Tackling Twitter's Tumble

Girl looking at phone


By Casey Danton, Senior Engagement Manager

Twitter has recently announced a continued string of losses. With stock that has plummeted and the recent 9% cut in their workforce, big changes could be coming to branded social media on this network. Recent changes include the discontinuation of Vine, the platform Twitter acquired in October of 2012, substantial internal restructuring, and the newly revealed customer service chatbot

However, Twitter has been making some positive changes in an attempt to save itself. To garner interest, they now offer live-streaming for premium content such as the National Football League games and presidential debates. They removed character count from photos, videos, GIFs, polls, and Quote Tweets so that attached media no longer counts toward your count. Are these features and the offerings slated to arrive in 2017 enough to save the network? While some believe that Twitter will be able to pull itself out of this slump, it is going to take some hard work. Don’t hit the delete button on your account just yet! We’ve got some suggestions for your brand while the channel works on finding its footing.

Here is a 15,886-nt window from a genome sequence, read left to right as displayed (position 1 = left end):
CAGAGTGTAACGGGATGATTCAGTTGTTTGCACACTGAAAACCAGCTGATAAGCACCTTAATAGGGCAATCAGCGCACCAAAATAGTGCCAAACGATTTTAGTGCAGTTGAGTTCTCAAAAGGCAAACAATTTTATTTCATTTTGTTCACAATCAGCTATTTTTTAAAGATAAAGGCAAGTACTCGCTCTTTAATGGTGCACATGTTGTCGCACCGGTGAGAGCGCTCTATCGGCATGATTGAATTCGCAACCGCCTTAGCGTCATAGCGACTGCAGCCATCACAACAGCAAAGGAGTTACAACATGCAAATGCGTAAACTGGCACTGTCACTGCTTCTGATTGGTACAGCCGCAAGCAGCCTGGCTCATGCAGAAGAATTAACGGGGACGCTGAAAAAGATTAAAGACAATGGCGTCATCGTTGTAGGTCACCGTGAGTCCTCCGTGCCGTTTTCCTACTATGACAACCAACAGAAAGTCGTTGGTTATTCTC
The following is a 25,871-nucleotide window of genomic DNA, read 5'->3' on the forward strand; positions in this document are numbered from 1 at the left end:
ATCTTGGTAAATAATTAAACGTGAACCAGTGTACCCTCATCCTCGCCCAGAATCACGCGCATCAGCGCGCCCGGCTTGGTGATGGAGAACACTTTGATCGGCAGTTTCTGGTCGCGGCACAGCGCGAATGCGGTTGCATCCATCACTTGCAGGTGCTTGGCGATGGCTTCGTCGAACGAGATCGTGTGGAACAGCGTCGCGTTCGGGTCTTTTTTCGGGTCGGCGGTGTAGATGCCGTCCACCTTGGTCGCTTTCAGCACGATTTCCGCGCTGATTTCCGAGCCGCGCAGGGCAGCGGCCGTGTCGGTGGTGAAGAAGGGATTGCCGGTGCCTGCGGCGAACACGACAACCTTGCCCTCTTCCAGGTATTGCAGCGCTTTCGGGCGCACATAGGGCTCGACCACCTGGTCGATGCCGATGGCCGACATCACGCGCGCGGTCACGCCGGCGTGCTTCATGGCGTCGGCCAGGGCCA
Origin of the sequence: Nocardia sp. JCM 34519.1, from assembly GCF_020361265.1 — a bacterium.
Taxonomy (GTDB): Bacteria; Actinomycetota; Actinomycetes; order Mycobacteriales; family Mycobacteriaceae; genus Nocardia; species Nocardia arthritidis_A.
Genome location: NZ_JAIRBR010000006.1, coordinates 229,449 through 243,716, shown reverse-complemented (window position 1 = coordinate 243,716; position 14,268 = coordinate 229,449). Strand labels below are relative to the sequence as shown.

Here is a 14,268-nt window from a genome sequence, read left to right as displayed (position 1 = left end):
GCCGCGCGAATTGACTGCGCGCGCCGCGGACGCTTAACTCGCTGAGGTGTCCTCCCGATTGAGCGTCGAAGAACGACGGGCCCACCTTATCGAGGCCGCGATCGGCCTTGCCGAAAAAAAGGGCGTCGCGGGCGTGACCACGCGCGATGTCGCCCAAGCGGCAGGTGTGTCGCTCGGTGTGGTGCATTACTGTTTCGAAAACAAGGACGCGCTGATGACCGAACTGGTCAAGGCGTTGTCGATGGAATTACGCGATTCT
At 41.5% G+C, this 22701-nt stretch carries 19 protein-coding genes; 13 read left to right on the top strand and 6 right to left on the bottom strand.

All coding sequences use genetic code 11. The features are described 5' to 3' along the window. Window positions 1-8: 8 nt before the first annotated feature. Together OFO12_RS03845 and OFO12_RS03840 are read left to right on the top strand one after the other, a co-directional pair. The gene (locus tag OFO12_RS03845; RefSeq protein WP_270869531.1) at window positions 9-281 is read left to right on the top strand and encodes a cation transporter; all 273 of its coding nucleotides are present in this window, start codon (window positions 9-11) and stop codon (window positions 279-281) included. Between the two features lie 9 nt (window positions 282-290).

Brands should be focusing on premium content on all of their social media channels. Since Twitter now displays full imagery that is shared to the feed instead of sticking to those pesky rectangular landscape layouts, it may be wise to repurpose content for the channel as opposed to creating custom content.

Brian Nowak of Morgan Stanley has written that marketers are planning to remove or decrease ad spends on Twitter in favor of services that offer better targeting, lower pricing, and greater reach. While it may not be necessary to pull the plug completely on Twitter, it is important to keep an eye on the stagnating active users. Be ready to shift some of your ad spend over to networks where you can target and deliver your ads with more control. 

One thing you probably shouldn’t change on Twitter is the type of support offered to customers. Twitter continues to be a hub for complaints and brand questions, and this isn’t going to slow down anytime soon. It’s much easier to type a quick 140 character complaint than to wait on hold on a hotline or to fill out an email form. Ensure that you staff a qualified community manager or customer service team member on this channel until more is revealed about Twitter’s fate.

While things aren’t looking good for Twitter, this isn’t to say they can’t turn around. The social media channel could pull out some great improvements over the coming quarter. Alternatively, they may find a buyer for the platform who will utilize it in new and exciting ways. However, with big names turning down the opportunity to buy Twitter, it is unclear when — let alone if — a buyout could occur. 

Likeable Media is a social media agency that is fast, smart, and likeable. Let us know what you think about the future of Twitter in the comments.